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The Order of Oddfish

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Our 90-Second Newbery Film Festival kicks off its 2020 season in radiant Rochester, NY!

February 4, 2020

The NINTH season of the 90-Second Newbery Film Festival is underway! We had our premiere screening on February 1 in Rochester, NY at the Rochester Museum and Science Center. There we are onstage with some of the young filmmakers after the screening!

Thanks so much to our longtime Rochester sponsors Delta Airlines, the Friends & Foundation of the Rochester Public Library, RIT Magic Spell Studio, Cheshire Audio Visual, and Rochester Community TV for making this possible. Thanks to Johanna Perrin Middle School, Our Lady of Mercy School For Young Women, and Hillel Community Day School for hosting me in the days leading up to the screening.

And thanks especially to Carol White Llewelyn of RCTV and Deb Ross (of our media sponsor, KidsOutAndAbout.com). They’re the ones who really make the wheels turn for the Rochester 90-Second Newbery! And they’re great friends. (Carol’s the one who took all the pictures in this post.)

An extra special thanks to my co-host, legendary author Bruce Coville! It was a privilege to be onstage with him. Our opening skit was all about me losing the Newbery spirit, and then I’m visited by three ghosts, all played by Bruce . . . I think you see where this is going. (I’ll have a video up once I get it, but I wanted to get this post up right away.) And big thanks to Kyle for playing the younger version of me, and Jacyn for playing his friend! The opening skit and the show went better than I could’ve expected, especially since I was still frantically putting the show together late the night before.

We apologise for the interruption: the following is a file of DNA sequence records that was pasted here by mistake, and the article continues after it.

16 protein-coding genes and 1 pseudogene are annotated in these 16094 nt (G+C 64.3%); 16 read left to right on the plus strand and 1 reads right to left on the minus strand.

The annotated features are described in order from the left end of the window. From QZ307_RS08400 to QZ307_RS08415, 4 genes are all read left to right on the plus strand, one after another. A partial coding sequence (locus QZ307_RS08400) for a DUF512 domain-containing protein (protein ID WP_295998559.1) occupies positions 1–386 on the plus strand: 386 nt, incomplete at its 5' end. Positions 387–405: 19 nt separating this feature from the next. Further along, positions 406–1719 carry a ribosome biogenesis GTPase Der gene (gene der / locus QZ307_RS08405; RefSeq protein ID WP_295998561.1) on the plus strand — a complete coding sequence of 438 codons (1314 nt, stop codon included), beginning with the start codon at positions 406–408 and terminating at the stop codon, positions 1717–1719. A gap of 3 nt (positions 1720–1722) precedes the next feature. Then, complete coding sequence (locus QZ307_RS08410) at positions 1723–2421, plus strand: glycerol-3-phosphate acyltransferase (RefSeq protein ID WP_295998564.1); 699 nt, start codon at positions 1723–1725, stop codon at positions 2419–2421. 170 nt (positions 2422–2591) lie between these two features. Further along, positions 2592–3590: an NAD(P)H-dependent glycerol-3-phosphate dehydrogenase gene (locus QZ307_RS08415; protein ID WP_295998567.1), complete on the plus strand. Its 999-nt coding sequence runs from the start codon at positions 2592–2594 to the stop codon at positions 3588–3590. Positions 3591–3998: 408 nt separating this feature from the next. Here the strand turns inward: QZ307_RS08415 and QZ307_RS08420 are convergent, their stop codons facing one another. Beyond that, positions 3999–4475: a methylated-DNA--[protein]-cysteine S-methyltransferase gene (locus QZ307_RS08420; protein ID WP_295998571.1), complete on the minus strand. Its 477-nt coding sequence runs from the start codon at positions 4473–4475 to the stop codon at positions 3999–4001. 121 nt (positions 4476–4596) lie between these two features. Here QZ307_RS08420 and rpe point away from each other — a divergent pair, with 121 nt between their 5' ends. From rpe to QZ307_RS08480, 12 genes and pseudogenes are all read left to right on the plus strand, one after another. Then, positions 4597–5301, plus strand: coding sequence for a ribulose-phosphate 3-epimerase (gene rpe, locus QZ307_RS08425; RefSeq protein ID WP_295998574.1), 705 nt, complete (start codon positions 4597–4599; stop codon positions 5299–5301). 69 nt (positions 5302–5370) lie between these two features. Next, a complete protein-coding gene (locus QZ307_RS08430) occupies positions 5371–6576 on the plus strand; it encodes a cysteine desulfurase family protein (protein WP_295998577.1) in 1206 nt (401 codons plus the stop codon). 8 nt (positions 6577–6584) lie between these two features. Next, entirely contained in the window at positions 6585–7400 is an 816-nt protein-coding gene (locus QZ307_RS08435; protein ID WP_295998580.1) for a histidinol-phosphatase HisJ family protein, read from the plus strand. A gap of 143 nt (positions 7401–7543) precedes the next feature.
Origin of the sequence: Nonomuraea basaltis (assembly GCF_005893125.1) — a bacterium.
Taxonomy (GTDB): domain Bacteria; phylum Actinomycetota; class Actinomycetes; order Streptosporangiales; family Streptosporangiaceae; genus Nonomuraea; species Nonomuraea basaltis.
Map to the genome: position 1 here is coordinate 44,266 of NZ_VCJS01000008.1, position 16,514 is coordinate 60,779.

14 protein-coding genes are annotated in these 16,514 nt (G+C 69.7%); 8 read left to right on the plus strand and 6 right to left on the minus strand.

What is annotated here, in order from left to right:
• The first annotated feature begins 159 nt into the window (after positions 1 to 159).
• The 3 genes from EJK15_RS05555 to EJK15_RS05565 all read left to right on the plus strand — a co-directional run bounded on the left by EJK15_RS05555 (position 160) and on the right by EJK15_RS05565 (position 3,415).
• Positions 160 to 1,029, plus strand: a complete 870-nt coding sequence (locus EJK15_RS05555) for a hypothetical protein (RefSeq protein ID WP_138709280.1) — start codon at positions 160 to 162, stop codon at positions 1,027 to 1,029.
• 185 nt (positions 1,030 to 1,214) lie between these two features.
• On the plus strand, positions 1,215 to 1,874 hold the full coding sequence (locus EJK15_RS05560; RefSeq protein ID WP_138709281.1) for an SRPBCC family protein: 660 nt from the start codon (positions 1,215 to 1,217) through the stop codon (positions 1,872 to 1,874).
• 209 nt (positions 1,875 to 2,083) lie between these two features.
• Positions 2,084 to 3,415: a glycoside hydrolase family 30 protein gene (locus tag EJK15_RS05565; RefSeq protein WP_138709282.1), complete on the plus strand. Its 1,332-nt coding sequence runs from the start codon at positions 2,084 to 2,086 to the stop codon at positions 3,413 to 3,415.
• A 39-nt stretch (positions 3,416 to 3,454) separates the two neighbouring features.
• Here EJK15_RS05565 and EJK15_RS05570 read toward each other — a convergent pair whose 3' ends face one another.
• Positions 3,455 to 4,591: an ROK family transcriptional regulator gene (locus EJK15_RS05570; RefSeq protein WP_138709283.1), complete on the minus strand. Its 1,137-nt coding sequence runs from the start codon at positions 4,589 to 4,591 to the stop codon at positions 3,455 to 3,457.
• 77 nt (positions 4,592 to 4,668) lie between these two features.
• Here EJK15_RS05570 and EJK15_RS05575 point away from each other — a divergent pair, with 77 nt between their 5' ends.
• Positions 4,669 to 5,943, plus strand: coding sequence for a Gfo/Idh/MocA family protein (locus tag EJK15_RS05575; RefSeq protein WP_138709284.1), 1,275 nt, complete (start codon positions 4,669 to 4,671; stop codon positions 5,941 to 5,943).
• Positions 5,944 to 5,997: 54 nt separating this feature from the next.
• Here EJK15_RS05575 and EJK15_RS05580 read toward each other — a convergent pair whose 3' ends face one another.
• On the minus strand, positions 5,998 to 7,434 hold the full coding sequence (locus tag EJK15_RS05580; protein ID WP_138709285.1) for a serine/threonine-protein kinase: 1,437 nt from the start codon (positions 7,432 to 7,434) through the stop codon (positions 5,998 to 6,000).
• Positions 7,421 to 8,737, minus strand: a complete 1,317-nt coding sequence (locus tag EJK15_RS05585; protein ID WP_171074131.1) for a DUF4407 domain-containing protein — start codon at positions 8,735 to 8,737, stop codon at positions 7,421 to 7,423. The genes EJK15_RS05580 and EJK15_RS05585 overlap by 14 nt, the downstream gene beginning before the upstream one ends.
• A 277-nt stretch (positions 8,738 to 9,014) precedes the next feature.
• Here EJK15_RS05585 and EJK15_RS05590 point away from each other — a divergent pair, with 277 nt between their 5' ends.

The costumes were provided by Stages Theater in Rochester, thanks again to the ever-resourceful Deb Ross. I’m very thankful!

And of course the biggest thanks go to our young filmmakers who actually provided the show! The show featured eight movies created right in the Rochester area (along with six more of this year’s best from around the country). Let’s check out the Rochester movies now!

Eian-Gabriel Sinclair has been making 90-Second Newbery movies for years. Every season I look forward to his elaborate animations and stop-motion masterpieces. Here’s his fifth (!) movie for the 90-Second Newbery Film Festival, an adaptation of the “Garden” vignette from Arnold Lobel’s 1973 Honor Book Frog and Toad Together, in a stop-motion medieval style:

The judges said in part (complete review here): “From the very beginning this movie inspires confidence, with the beautifully drawn titles that even feature animated singing mouths . . . You can really feel the frustration of Toad as he jumps up and down, desperately sings, and flies into a tantrum when the plant won’t grow quickly enough for him. The voice acting is also amazing . . . especially the behind-the-scenes bit at the end, where Frog complains about not getting enough lines — hilarious!”